I spent some time this morning planning for a camping trip we’re taking at the end of this month. We are heading up to far-northern California to spend a few days in the Humboldt Redwoods State Park. This park is home to the largest remaining old growth redwood forest in the world, and the “Avenue of the Giants”, a 31-mile drive that goes past (and through!) some of the tallest trees in the world. I’m excited to see these places, camp in the woods, and spend time with good friends.
Public parks are threatened
While I’m happy to visit this spectacular place, I feel especially lucky to have the opportunity to visit the park at all! In May of 2011, the California Department of Parks and Recreation announced plans to close 70 state parks–nearly one quarter of the entire system–due to insufficient funding allotted by the governor and the legislature. Since that time, the state has allocated temporary funding (some for as little as a few weeks!) or worked out alternate funding arrangements at all but one of those state parks. I’ve been hearing about this in the news a lot recently, because the effective date of these closures was today–July 1, 2012.
In addition to these challenges to the state park system, our local and regional parks have been hit even harder in the past few years as state funding has dried up and small public agencies have been unwilling or unable to allocate the funds they need. Programs and important services have been cut like park maintenance, access to public pools, and summer camps for low-income children.
I’m a thief… and a hypocrite!
I love parks, though I admit I haven’t always been as good about getting out and exploring our local parks as I should be. Of the 3 state parks on the “list of 70” threatened that are located in my home county, I’ve only been to one of them—and even that one I visited just once! Also, I sheepishly admit, that because our county parks charge a $6 day-use parking fee, I usually park my car in a nearby neighborhood and walk in to access the hiking trails, dog park, or bathroom.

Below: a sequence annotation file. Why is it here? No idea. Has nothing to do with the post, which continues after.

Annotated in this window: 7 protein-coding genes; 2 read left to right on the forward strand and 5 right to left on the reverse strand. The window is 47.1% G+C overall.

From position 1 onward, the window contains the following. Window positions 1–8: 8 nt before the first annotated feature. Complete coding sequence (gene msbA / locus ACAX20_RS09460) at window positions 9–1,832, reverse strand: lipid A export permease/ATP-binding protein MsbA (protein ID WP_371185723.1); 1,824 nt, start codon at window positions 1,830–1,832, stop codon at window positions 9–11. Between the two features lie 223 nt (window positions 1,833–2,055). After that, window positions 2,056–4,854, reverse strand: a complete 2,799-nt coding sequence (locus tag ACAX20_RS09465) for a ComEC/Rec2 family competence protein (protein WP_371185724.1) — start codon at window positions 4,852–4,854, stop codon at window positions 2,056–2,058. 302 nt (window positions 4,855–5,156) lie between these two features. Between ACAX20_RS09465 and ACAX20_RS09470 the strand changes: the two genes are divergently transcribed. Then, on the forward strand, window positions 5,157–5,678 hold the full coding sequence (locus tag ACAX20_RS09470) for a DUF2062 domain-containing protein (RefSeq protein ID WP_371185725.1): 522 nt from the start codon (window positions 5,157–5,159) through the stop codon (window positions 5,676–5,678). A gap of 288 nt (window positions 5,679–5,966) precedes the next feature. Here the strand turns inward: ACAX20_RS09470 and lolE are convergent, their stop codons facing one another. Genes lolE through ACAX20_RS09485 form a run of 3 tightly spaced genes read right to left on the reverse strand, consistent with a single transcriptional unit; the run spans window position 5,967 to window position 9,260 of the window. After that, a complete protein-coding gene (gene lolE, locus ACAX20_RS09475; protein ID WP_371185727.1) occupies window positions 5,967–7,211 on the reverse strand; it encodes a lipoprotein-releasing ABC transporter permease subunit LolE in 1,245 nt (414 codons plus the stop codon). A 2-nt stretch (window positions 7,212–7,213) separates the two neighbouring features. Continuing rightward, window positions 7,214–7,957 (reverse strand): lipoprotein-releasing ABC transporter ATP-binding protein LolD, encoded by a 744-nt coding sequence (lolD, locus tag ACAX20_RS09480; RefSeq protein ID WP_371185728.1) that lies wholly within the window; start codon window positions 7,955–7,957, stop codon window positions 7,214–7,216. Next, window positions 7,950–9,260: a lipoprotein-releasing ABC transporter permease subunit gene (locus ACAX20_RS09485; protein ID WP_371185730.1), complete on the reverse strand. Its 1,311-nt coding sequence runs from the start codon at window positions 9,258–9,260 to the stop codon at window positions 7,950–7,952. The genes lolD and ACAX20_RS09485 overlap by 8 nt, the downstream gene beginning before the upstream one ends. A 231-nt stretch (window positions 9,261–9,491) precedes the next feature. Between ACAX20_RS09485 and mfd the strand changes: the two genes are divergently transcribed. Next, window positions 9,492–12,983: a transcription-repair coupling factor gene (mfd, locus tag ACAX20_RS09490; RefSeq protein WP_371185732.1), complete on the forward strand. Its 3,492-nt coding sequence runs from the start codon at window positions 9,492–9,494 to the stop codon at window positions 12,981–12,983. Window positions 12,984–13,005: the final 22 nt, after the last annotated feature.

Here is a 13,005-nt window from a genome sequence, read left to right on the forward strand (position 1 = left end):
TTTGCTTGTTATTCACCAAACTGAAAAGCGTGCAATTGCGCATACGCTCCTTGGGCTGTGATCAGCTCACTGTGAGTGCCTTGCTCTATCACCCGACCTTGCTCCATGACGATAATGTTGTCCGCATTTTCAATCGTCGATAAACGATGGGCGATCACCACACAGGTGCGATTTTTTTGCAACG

I always a fan of saving money on things when I can, but in cases like this, I want to be better about paying money to support services I care about. Public parks often rely on user fees to help maintain and ensure public safety. Obviously, $6 I skipped out on isn’t going to fix the problems our state and local agencies face right now, but it adds up when hundreds (or thousands!) of residents cheap-out and do the same thing. Also, when a public agency is looking to decide which parks to close, parks with relatively low revenue are the first on the chopping block. Every time you pay a user fee, you’re voting to protect that park or public service!
Some tips for supporting public parks:
- Find a park you’ve never been to and visit it! Before the end of the summer I dedicate myself to visiting all three of the state parks on the chopping block that are located in my home of Santa Clara County: Portola Redwoods State Park, Castle Rock State Park, and Henry Coe State Park.
- Also, pay the admission or parking fees! I’m going to stop cheaping out and pay the parking or entrance fees at public parks that I have to drive to.
- Support state, regional, and local legislators that commit to supporting public services that you care about! Enough said.
We definitely support the national and state parks. I usually make my tax-deductible donation to the Cal State Park Foundation and get a few free day-use passes for the year with my donation. For national parks, we have a national park pass. It’s good to support the park systems, but it’s also okay to do it within your own means.
Cassie Kifer says
That’s great! I was a member and donated to that foundation a few times in 2010 during the Prop 21 campaign, but have since let it lapse. Donating again would probably a good idea for my summer park-hopping plans!
You can also do what you can best-blog about your experience. Contact with PR at the parks, if there are any. Use your blog to drive tourists there. Write in depth about each place you visit, place tons of photos, draw maps, give useful tips what not to miss, etc. Vote against closing with your blog!
Cassie Kifer says
That’s a really great tip! When I’ve gone to research some of these smaller parks before visiting, I haven’t found that much information beyond the drab, official website and a few photos scattered around the web (i.e. Flickr). I just visited a park for the first time last week and am planning to write it up, and will forward it to the park’s PR. Thanks for the tip!